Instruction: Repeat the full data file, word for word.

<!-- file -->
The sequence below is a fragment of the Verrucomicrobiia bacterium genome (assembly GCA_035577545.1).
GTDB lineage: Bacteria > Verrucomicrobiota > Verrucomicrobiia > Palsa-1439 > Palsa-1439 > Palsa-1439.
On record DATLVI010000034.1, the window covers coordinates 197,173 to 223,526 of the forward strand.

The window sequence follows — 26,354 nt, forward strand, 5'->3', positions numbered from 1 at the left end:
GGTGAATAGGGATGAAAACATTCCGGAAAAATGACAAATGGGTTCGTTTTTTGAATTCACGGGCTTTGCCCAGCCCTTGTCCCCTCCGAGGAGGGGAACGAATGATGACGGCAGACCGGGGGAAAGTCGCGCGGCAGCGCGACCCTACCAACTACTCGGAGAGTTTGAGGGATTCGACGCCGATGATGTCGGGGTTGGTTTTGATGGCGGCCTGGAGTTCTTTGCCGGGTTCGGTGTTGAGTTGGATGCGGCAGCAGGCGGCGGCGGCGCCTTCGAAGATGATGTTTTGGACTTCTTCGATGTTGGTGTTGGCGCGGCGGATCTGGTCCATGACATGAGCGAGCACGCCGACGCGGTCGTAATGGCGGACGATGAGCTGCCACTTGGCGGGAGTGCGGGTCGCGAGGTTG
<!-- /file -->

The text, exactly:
The sequence below is a fragment of the Verrucomicrobiia bacterium genome (assembly GCA_035577545.1).
GTDB lineage: Bacteria > Verrucomicrobiota > Verrucomicrobiia > Palsa-1439 > Palsa-1439 > Palsa-1439.
On record DATLVI010000034.1, the window covers coordinates 197,173 to 223,526 of the forward strand.

The window sequence follows — 26,354 nt, forward strand, 5'->3', positions numbered from 1 at the left end:
GGTGAATAGGGATGAAAACATTCCGGAAAAATGACAAATGGGTTCGTTTTTTGAATTCACGGGCTTTGCCCAGCCCTTGTCCCCTCCGAGGAGGGGAACGAATGATGACGGCAGACCGGGGGAAAGTCGCGCGGCAGCGCGACCCTACCAACTACTCGGAGAGTTTGAGGGATTCGACGCCGATGATGTCGGGGTTGGTTTTGATGGCGGCCTGGAGTTCTTTGCCGGGTTCGGTGTTGAGTTGGATGCGGCAGCAGGCGGCGGCGGCGCCTTCGAAGATGATGTTTTGGACTTCTTCGATGTTGGTGTTGGCGCGGCGGATCTGGTCCATGACATGAGCGAGCACGCCGACGCGGTCGTAATGGCGGACGATGAGCTGCCACTTGGCGGGAGTGCGGGTCGCGAGGTTG